On the second node, the VM is getting a Dynamic MAC and is starting without any issue. I was also able to Quick Migrate that VM and start it on the second node. Moreover, if I migrate a VM from the healthy node to the affected node, the VM is live migrating and starting successfully. Why? because the Dynamic MAC was moved along with VM from the healthy node.
So, what is wrong with that particular node?
The basic troubleshooting process is as follows:
1) Restart the Hyper-V Virtual Machine Management (VMMS) service.
2) Remove the VM network adapter, then add it again and try to start the virtual machine.
3) Restart the affected node.
4) Remove MaximumMacAddress and MinimumMacAddress registry keys, and then restart the VMMS service. Hyper-V will generate new Max and Min MAC addresses.
5) Expand the Maximum and Minimum MAC addresses range in Hyper-V.
6) Make sure that both nodes are running the same patch level.
All the troubleshooting steps above did not lead anywhere. The virtual machine won’t start whatsoever.
Finding the cause
After digging in the Hyper-V logs, I’ve found a lot of errors related to Hyper-V-Worker, Hyper-V-SynthNic, and Hyper-V-VMMS.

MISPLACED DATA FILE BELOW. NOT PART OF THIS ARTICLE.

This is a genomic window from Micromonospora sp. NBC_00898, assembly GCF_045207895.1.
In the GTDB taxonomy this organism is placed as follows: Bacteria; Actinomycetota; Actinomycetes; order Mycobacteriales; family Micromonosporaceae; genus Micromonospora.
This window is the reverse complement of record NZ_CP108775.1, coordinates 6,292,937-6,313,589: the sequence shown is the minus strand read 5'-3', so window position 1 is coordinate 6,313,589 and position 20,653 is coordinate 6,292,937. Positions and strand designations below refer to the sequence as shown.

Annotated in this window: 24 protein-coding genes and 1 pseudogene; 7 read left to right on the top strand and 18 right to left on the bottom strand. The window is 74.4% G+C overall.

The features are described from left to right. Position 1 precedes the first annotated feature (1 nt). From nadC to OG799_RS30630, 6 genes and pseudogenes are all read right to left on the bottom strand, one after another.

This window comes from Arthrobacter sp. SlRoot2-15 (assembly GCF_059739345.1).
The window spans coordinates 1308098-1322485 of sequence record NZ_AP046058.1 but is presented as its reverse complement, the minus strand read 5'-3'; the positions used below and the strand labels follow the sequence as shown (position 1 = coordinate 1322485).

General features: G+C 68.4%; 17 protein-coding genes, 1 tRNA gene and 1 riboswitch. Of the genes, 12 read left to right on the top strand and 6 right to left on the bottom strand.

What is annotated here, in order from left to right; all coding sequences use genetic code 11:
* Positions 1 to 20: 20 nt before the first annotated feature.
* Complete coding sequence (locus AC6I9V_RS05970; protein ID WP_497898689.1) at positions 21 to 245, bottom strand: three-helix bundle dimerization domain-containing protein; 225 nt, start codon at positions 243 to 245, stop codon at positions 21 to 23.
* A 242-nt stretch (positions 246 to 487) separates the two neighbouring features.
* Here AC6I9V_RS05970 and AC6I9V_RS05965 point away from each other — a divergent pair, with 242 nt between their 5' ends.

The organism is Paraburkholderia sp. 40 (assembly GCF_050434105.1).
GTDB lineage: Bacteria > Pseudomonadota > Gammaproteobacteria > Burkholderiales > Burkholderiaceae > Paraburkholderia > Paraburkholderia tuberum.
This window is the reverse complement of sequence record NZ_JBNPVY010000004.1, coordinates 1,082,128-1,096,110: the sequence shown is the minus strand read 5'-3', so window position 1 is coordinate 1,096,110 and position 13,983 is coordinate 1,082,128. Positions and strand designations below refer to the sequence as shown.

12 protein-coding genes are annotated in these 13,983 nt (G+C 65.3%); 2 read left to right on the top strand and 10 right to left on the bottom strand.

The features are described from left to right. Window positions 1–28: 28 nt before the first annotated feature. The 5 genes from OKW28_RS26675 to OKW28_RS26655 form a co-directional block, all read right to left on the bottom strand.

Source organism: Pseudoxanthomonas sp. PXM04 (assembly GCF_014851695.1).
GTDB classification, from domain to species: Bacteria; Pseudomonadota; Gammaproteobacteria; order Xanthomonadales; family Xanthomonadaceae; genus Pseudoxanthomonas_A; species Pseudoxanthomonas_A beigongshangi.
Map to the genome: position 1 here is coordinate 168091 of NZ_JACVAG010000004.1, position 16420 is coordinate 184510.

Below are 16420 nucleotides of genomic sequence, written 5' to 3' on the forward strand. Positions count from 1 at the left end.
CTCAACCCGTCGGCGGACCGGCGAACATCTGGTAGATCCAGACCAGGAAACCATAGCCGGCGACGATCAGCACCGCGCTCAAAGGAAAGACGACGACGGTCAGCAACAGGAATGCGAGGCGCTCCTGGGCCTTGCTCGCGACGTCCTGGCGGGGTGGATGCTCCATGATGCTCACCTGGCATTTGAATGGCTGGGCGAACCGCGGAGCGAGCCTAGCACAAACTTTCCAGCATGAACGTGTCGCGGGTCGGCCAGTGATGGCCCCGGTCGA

Most of these errors were related to invalid access and permissions issues accessing the registry.
When I checked the registry permissions on the working node and on the affected node, I noticed a lot of access permissions were missing.
On the working node
On the affected node
As you can see, NT VIRTUAL MACHINE\Virtual Machines and NT SERVICE\TrustedInstaller permissions are missing from the list.
Fixing the issue
The first attempt is to try and set the right access permissions in the registry key by running the following PowerShell commands:
$ACL = Get-Acl -Path "HKLM:\SOFTWARE\Microsoft\Windows NT\CurrentVersion\Virtualization" $Inherit = [system.security.accesscontrol.InheritanceFlags]"ContainerInherit, ObjectInherit" $Propagation = [system.security.accesscontrol.PropagationFlags]::None $Rule = New-Object System.Security.AccessControl.RegistryAccessRule ` ("NT Virtual Machine\Virtual Machines","FullControl",$Inherit,$Propagation,"Allow") $Acl.AddAccessRule($Rule) $Acl | Set-Acl $Rule = New-Object System.Security.AccessControl.RegistryAccessRule ` ("NT SERVICE\TrustedInstaller","FullControl",$Inherit,$Propagation,"Allow") $Acl.AddAccessRule($Rule) $Acl | Set-Acl Get-Service VMMS | Restart-Service -Force